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Monday, 29 September 2014

RSC Key member, Grace Murray, reviews Webster's Shocking Revenge Tragedy, The White Devil.

The White Devil
Directed by Maria Aberg

Swan Theatre
Until 29th November

Maria Aberg’s lurid and often uncomfortable production of Webster’s revenge tragedy could not have come at a better time. The corrupt patriarchy which dominates the Italian court of The White Devil may at first seem distant from our modern society, but the ongoing Everyday Sexism and Yes All Women campaigns, among others, have proven that we still have a long way to go before feminism becomes obsolete. Webster’s tale of the bloody consequences of the affair between Vittoria (Kirsty Bushell) and Duke Bracciano (David Sturzaker) exposes the hypocrisy and rigid genderism which still influence our perspective on sexuality today.
                               
The production opens with Vittoria stripped to her underwear on a bare stage, dressing in front of a suddenly uneasy audience. It’s impossible to escape the casual objectification in this warped version of Rome, both for Bushell’s magnetic Vittoria, defiant but frustrated by her lack of agency, and for the audience itself, bombarded by the sexual imagery on the vast overhead screen which borrows from the modern music video. Aberg also turns Vittoria’s scheming brother Flamineo into her sister, played by Laura Elphinstone as a calculating politician who adopts the misogyny of her male superiors. Flamineo’s sexist tirades seem all the more unthinkable when delivered by a woman.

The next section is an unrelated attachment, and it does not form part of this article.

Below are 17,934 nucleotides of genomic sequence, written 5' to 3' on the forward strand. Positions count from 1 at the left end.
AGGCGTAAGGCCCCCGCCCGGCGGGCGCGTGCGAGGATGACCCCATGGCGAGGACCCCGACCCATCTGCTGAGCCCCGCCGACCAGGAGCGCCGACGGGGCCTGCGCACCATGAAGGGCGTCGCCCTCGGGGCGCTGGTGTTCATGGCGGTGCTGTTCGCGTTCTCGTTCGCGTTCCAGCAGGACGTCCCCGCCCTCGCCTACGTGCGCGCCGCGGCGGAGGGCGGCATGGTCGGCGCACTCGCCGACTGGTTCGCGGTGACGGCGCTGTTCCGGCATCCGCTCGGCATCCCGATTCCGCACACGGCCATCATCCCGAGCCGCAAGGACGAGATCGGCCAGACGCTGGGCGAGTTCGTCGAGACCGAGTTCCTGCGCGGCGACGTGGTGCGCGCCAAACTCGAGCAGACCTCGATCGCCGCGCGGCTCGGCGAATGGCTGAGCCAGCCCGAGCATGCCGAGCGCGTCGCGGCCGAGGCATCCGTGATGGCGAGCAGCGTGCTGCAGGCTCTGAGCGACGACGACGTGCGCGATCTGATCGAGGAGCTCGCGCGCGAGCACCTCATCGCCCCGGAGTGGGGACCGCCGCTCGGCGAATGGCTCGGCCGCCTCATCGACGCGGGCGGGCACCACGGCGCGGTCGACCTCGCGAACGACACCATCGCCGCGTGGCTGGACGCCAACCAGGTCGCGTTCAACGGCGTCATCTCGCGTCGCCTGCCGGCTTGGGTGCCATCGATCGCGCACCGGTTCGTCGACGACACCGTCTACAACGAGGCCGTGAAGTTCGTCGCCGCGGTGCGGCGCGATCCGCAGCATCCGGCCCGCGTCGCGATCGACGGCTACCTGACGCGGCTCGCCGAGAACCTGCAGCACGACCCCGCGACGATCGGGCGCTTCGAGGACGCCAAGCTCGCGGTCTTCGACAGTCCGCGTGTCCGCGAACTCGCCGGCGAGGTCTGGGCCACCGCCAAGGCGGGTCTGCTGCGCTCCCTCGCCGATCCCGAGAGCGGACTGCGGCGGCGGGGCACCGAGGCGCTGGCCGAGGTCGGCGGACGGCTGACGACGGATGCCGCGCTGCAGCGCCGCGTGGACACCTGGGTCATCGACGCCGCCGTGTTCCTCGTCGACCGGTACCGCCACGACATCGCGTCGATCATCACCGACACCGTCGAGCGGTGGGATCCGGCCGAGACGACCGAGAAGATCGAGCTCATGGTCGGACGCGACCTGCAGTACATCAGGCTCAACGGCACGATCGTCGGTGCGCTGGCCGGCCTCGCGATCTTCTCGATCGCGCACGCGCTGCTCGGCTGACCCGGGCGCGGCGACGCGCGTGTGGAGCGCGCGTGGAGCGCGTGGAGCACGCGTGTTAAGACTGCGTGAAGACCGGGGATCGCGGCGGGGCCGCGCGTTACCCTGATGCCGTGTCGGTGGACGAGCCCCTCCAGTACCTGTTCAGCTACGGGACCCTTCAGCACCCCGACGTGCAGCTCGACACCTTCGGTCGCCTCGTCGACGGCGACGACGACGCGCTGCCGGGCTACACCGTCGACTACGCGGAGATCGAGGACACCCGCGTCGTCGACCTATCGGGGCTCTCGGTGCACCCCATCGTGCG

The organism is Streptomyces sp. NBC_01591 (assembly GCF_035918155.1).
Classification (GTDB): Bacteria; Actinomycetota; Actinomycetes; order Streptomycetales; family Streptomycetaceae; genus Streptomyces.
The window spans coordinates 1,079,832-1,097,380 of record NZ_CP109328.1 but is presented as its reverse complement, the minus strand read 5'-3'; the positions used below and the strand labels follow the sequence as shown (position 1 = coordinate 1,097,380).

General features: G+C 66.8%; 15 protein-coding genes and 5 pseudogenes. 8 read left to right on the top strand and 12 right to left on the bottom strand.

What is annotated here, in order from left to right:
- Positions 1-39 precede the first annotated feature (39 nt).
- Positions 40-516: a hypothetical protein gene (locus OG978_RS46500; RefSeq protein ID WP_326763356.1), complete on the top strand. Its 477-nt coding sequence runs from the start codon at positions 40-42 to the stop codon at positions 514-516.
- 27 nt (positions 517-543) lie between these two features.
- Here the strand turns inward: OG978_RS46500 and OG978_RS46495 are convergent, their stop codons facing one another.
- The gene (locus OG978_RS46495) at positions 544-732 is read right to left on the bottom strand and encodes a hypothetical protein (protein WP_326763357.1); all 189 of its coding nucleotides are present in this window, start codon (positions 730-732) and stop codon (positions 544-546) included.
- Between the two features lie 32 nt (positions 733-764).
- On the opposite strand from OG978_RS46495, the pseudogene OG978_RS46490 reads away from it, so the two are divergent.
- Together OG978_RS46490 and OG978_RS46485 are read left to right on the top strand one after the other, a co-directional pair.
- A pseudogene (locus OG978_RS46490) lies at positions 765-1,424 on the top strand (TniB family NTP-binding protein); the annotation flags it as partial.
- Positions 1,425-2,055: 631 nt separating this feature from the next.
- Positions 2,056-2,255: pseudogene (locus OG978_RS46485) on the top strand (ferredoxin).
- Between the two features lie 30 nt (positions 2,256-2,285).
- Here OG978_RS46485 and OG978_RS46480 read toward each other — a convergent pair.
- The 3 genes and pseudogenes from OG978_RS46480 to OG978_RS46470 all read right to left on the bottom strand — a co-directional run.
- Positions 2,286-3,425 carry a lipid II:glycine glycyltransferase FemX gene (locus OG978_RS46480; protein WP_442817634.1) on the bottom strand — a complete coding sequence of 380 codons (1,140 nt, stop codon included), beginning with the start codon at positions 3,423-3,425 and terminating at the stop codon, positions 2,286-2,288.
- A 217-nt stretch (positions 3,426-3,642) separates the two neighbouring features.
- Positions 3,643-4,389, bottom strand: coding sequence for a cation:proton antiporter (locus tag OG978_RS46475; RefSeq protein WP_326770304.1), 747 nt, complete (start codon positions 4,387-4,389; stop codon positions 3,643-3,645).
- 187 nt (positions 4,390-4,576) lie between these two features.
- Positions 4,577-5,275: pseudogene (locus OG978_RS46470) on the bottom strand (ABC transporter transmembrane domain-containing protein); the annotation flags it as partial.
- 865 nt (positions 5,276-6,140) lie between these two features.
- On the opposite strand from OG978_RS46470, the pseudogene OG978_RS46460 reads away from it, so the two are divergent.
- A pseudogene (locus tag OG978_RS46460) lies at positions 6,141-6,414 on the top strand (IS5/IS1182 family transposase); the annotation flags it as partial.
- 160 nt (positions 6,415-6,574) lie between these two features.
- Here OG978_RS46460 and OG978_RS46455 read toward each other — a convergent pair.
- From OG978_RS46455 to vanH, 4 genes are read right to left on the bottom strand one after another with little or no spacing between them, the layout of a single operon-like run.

Indeed, nothing is sacred in Aberg’s vision. The house of convertites, a place of seclusion for sinful women, instead serves as the menacing backdrop of many a court scene as its drugged inmates shuffle around a transparent cell. Adultery is committed in the midst of throbbing techno music, and at one point a dead body is dragged across the stage. Webster’s play exposed the carnal desires at the heart of the 17th century nobility, but Aberg’s production forces its audience to accept that sex and violence still leave us enraptured as well as enraged. It’s a deeply unsettling feeling: there’s nowhere to hide.


When Erica Whyman announced the RSC’s plans to stage The White Devil, she noted that although the problems of gender inequality aren’t easy to solve on the stage or in the world, “we are intent on asking some questions about both”. The White Devil asks us many, but most of all I was left wondering, “What has changed?” And the answer is, “Not enough.”

BP £5 tickets are still available for The White Devil

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